The Iranian hackers who in early April targeted Israel’s water system tried to trick the computers into increasing the amount of chlorine added to the treated water that flows to Israeli homes, a western official told The Financial Times on Sunday.
An Israeli official quoted in the report said the suspected attack had opened the door to “an unpredictable risk scenario”.
The official added that it had created a precedent for tit-for-tat cyber attacks on civilian infrastructure that both countries have so far avoided — and may still be keen to avoid.
An Iranian regime insider dismissed the allegations.
“Iran cannot politically afford to try to poison Israeli civilians. And even if Iran did so, where is the Israelis’ appropriate response?” the regime insider said, according to The Financial Times.
“Our suspicion is that Israelis want more money from the US and made up the whole thing. But the Americans are no idiots,” added the insider.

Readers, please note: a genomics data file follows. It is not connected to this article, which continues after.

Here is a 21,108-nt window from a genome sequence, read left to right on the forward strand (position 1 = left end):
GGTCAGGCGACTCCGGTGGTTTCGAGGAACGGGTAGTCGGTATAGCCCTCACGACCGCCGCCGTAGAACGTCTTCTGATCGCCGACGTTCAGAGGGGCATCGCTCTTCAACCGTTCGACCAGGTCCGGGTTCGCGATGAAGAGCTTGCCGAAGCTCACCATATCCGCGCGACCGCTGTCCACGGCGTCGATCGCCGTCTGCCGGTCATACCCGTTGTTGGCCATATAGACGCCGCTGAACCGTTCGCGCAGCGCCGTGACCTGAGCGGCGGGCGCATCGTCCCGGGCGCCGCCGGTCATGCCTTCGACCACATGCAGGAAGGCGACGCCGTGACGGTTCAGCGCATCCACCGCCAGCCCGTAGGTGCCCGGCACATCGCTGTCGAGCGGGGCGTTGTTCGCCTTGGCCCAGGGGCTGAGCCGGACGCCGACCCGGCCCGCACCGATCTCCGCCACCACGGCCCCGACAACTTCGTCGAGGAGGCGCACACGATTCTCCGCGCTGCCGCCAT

Alireza Miryousefi, spokesman for Iran’s mission to the UN, said Iran’s cyber activities “are purely defensive and protective”.
“As a victim of cyber warfare . . . and other cyber sabotages, we know well how destructive it can be,” Miryousefi said. “We have been continuously a target by malevolent forces, and will continue to defend against any attack.”
The Washington Post reported several weeks ago that an Iranian port facility was attacked by Israel in what appeared to be retaliation for the Iranian attack on Israel’s water system.
The Israeli Embassy did not respond to requests for comment. Israel Defense Forces declined to comment.
Both governments regularly accuse each other of nefarious activities.
In December of 2019, Iran’s telecommunications minister said the country had defused a cyberattack which was “aimed at spying on government intelligence”.
Last summer, it was reported that the US had launched a secret cyber attack against Iran. The attack reportedly wiped out a critical database used by Iran’s paramilitary arm to plot attacks against oil tankers and degraded Tehran’s ability to covertly target shipping traffic in the Persian Gulf.
Iran has disconnected much of its infrastructure from the internet after the Stuxnet computer virus which disrupted thousands of Iranian centrifuges in its nuclear sites in the late 2000s.
Stuxnet is widely believed to be an American and Israeli creation, though Israel did not admit to being behind it. A 2012 report said that then-US President Barack Obama ordered the Stuxnet virus attack on Iran as part of a wave of cyber sabotage and espionage against the Islamic Republic.